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Protect Your Phone: Personal Security | SnallaBolaget.com

Encryption and protection of your information devices – for most of us, that means your phone, in most cases – has become a hot topic since Apple is refusing to break into an iPhone for the FBI, something that would jeopardize the security of anyone with a personal information device. While it’s still not definitive – but likely – that the company is able to actually do this, the creation of a back door into personal devices like this would put millions of people in danger. We’ve discussed this in an earlier post, and won’t go into that again here, but rather show you a few ways that you can secure your phone from anyone – including government agents and criminals alike.

While there are several extreme measures that you can go to in order to protect your personal data, we’ll take a quick look at some regular, everyday things that you can do in order to protect yourself from prying eyes. We always advocate that secrecy is not security, but safeguarding our personal possessions, i.e. your information. is a basic need and right for all human beings. A few steps will make it harder for anyone – anyone – to access your personal information without your permission.

Basic Settings

Any smartphone has settings that you should be aware of. iPhone, for example, will track where you go, places you frequently visit, and send that information on, unless you tell it not to. iPhone and other smart devices also use cloud storage which will store your backups, images, videos, documents and files, with automatic uploads. Unless you tell them not to.

It would take far too long for us to list every phone and every method of doing these things – the most important thing you can do with your own device, is to read the instructions manual, to find and disable the following things (many devices will let you search through the settings if you’re not sure where the setting is):

  • “Location services” – GPS tracking of your movement. While many location services are useful, make sure that you disable tracking of frequent locations, storing of travel routes and such. Regular users will not have any practical use for these things.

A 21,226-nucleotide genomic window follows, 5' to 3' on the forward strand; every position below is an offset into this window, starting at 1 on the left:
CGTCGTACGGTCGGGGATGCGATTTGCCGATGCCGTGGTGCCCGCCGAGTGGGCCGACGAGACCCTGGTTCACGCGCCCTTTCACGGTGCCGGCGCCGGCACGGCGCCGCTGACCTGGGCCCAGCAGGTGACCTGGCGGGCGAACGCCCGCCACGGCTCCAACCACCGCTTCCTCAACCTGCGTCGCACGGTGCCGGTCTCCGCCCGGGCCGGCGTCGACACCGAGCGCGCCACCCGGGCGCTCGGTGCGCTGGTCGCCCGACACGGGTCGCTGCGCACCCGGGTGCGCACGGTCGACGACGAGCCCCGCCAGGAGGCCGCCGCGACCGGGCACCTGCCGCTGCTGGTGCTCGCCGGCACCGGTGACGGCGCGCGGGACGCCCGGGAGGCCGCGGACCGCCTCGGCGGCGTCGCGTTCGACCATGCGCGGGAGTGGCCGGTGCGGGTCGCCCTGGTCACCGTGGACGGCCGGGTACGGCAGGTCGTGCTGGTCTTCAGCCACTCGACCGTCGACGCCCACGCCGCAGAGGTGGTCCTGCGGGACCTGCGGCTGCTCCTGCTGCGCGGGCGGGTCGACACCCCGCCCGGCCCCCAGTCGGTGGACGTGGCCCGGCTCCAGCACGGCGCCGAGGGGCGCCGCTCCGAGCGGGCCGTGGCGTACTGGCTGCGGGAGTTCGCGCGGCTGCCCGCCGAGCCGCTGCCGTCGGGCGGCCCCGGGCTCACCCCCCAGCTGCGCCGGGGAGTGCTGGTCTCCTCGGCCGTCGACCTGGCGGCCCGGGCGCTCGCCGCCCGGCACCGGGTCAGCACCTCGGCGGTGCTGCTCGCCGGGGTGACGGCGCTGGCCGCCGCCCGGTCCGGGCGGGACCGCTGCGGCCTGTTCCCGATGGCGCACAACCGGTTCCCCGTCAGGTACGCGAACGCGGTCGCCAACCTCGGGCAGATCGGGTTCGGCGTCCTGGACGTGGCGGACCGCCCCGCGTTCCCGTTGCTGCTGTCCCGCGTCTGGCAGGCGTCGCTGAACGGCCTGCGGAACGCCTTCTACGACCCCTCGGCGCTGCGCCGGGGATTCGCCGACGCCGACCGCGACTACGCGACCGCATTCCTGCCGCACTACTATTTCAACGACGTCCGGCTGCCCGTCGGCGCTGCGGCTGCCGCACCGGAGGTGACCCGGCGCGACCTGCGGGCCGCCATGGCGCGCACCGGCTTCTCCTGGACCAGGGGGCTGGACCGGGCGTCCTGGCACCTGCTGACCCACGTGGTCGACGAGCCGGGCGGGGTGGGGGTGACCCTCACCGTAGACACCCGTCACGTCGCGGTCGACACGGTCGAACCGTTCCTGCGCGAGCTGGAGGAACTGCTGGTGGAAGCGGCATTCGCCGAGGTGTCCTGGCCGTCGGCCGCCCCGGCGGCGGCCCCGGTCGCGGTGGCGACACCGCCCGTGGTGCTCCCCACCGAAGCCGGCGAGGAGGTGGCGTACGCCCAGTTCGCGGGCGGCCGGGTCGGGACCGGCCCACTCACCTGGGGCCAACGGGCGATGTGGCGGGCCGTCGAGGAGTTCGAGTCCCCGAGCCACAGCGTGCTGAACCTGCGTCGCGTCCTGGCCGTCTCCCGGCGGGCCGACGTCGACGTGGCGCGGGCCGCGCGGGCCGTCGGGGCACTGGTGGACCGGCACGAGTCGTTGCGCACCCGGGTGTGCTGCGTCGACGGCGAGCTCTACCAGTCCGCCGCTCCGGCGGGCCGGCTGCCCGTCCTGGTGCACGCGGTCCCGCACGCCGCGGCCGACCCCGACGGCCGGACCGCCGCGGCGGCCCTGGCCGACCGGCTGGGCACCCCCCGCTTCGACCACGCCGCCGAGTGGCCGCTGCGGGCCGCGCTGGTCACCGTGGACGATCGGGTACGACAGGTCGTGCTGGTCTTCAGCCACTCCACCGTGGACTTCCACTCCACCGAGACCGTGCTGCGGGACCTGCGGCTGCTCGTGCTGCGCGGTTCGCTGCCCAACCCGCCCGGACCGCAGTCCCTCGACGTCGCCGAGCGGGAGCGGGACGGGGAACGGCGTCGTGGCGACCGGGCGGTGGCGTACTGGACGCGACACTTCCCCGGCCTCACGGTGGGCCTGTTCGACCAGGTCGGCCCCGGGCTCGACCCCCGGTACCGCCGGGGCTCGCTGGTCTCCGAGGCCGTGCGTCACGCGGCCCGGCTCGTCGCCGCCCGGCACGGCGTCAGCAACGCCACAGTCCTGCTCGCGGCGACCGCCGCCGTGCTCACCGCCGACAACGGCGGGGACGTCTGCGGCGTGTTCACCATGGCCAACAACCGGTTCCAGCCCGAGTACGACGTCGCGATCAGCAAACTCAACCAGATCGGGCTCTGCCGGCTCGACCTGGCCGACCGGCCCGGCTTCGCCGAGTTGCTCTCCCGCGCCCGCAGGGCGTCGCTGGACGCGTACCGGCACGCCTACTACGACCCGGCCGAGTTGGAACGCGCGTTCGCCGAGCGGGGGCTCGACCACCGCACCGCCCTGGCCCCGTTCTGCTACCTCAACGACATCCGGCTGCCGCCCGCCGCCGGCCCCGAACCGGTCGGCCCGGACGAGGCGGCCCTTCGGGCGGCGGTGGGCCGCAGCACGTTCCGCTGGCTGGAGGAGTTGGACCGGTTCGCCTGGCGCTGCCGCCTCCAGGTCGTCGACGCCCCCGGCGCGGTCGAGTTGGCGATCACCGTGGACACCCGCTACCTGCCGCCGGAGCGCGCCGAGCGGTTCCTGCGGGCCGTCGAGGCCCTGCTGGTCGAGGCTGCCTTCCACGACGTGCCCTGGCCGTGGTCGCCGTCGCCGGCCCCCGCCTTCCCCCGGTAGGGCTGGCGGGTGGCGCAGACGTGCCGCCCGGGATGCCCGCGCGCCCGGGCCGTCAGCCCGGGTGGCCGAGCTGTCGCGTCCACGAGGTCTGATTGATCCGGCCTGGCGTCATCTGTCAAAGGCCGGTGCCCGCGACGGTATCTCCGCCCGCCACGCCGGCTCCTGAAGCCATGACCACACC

• Ad tracking. Apple, among others, use “aggregated” information from your phone to “optimize” ad serving. There’s nothing real in this for you – this is for their revenue purposes. Disable this.
  • Cloud storage. Cloud storage may be convenient, but it does nothing for your privacy. If, for example, the information the FBI wants from the phone in question was on an iCloud drive, then there would be no problem for them getting it – it’s the physical location of it on the phone only which is causing them trouble. If you do want to use cloud storage, be very selective when choosing what to upload. This, by the way, also applies to apps like Dropbox, which has settings for automatic upload of pictures, video and files.
  • Automatic backup. If you do use automatic backup (which, in essence, is a good idea), make sure that your phone only backs itself up to your personal computer – we’ll cover encrypting that in a later post.
  • Single app settings. Many apps have their own settings that you should be aware of, including their own information gathering, which is easy to overlook. Apps like those from UnderArmour and Nike are notorious for gathering personal information, for example.

Encryption Basics

iPhone and Apple devices have built in encryption, which, as the recent debacle with the FBI shows is quite substantial, but that falls away once you upload things to the cloud storage solution that the very same company offers. Keeping your information safe is keeping it close to you, and limiting the amount of information available about you. While secrecy is not security, control definitely is. Encryption is about controlling information, making it unavailable to anyone not holding the key. And that key is in your head, in the form of your password.

In many cases, smart devices will offer an option to destroy your data if someone tries to break in by entering the wrong password a set number of times. This is highly recommended.

While this protection is enough for most of us, some people have sensitive jobs, occupations or positions which require higher levels of protection, and we’ll take a closer look at some of those options in later posts, so stay tuned. If nothing else, you’ll get a better view of some pretty cool gadgets.

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